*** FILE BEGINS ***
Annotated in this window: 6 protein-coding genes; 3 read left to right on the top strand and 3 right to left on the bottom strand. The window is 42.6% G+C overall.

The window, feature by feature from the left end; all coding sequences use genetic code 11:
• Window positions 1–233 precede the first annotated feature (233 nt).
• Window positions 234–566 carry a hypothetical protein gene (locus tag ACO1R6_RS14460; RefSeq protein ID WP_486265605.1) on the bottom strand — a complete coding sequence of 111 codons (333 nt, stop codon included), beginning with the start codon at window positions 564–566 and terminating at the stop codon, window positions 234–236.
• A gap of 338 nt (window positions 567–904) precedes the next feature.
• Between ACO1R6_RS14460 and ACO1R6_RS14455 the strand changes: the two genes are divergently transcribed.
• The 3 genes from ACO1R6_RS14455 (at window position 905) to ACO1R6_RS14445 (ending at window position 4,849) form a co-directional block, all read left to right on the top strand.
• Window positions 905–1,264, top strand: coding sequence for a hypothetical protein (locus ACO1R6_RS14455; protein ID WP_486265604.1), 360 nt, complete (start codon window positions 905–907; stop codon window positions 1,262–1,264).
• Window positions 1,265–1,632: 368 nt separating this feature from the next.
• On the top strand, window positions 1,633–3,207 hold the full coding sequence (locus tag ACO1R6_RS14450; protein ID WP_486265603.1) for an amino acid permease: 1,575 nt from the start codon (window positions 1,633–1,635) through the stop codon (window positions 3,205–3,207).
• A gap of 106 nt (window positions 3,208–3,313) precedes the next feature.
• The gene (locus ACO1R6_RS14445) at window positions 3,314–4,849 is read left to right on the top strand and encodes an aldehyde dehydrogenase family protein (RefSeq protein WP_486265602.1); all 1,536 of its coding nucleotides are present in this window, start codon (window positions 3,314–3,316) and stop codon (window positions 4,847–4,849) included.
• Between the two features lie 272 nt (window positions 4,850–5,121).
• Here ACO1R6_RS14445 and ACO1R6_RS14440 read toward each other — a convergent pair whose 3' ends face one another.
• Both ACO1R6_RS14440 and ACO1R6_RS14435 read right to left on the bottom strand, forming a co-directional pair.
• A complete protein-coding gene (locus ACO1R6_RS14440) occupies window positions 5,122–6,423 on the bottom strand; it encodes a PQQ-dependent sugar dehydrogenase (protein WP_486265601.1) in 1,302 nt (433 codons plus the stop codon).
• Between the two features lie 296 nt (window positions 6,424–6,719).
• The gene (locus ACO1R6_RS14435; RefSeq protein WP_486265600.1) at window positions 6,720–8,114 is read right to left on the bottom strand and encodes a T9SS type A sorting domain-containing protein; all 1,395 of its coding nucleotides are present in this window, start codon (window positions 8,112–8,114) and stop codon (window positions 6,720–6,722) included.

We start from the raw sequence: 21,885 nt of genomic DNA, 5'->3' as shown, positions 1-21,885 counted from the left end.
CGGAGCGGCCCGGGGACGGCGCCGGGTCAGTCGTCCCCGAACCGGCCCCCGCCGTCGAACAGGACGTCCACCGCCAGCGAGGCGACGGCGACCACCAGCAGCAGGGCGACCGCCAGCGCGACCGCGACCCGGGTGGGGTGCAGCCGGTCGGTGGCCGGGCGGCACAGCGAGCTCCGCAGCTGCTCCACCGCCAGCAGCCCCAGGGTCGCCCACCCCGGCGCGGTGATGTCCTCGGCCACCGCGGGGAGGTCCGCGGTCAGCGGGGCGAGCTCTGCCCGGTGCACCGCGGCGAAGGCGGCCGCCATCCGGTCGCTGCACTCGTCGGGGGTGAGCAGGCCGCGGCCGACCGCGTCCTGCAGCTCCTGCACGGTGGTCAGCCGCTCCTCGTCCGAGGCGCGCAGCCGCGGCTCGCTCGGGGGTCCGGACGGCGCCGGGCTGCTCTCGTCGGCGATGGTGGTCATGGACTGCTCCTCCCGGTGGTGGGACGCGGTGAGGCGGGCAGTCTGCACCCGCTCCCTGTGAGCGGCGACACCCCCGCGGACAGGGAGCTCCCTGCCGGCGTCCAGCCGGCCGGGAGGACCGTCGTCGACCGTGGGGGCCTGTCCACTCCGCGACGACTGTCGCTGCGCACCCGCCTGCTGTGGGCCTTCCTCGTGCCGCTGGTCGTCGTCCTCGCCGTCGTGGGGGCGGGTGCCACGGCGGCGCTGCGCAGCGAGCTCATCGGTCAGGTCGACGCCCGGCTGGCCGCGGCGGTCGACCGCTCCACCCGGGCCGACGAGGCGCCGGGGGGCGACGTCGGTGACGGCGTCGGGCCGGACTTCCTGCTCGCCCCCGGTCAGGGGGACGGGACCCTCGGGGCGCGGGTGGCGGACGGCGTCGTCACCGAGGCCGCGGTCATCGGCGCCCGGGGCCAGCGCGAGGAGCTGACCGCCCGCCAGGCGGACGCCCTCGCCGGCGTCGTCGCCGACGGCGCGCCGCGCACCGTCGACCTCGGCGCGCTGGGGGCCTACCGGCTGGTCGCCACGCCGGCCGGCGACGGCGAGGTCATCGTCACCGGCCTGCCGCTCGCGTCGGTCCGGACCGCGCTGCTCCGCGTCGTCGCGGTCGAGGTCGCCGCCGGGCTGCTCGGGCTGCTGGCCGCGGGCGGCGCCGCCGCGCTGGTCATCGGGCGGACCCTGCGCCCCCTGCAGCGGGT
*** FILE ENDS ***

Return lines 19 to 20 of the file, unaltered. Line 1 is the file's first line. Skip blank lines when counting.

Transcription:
We start from the raw sequence: 21,885 nt of genomic DNA, 5'->3' as shown, positions 1-21,885 counted from the left end.
CGGAGCGGCCCGGGGACGGCGCCGGGTCAGTCGTCCCCGAACCGGCCCCCGCCGTCGAACAGGACGTCCACCGCCAGCGAGGCGACGGCGACCACCAGCAGCAGGGCGACCGCCAGCGCGACCGCGACCCGGGTGGGGTGCAGCCGGTCGGTGGCCGGGCGGCACAGCGAGCTCCGCAGCTGCTCCACCGCCAGCAGCCCCAGGGTCGCCCACCCCGGCGCGGTGATGTCCTCGGCCACCGCGGGGAGGTCCGCGGTCAGCGGGGCGAGCTCTGCCCGGTGCACCGCGGCGAAGGCGGCCGCCATCCGGTCGCTGCACTCGTCGGGGGTGAGCAGGCCGCGGCCGACCGCGTCCTGCAGCTCCTGCACGGTGGTCAGCCGCTCCTCGTCCGAGGCGCGCAGCCGCGGCTCGCTCGGGGGTCCGGACGGCGCCGGGCTGCTCTCGTCGGCGATGGTGGTCATGGACTGCTCCTCCCGGTGGTGGGACGCGGTGAGGCGGGCAGTCTGCACCCGCTCCCTGTGAGCGGCGACACCCCCGCGGACAGGGAGCTCCCTGCCGGCGTCCAGCCGGCCGGGAGGACCGTCGTCGACCGTGGGGGCCTGTCCACTCCGCGACGACTGTCGCTGCGCACCCGCCTGCTGTGGGCCTTCCTCGTGCCGCTGGTCGTCGTCCTCGCCGTCGTGGGGGCGGGTGCCACGGCGGCGCTGCGCAGCGAGCTCATCGGTCAGGTCGACGCCCGGCTGGCCGCGGCGGTCGACCGCTCCACCCGGGCCGACGAGGCGCCGGGGGGCGACGTCGGTGACGGCGTCGGGCCGGACTTCCTGCTCGCCCCCGGTCAGGGGGACGGGACCCTCGGGGCGCGGGTGGCGGACGGCGTCGTCACCGAGGCCGCGGTCATCGGCGCCCGGGGCCAGCGCGAGGAGCTGACCGCCCGCCAGGCGGACGCCCTCGCCGGCGTCGTCGCCGACGGCGCGCCGCGCACCGTCGACCTCGGCGCGCTGGGGGCCTACCGGCTGGTCGCCACGCCGGCCGGCGACGGCGAGGTCATCGTCACCGGCCTGCCGCTCGCGTCGGTCCGGACCGCGCTGCTCCGCGTCGTCGCGGTCGAGGTCGCCGCCGGGCTGCTCGGGCTGCTGGCCGCGGGCGGCGCCGCCGCGCTGGTCATCGGGCGGACCCTGCGCCCCCTGCAGCGGGT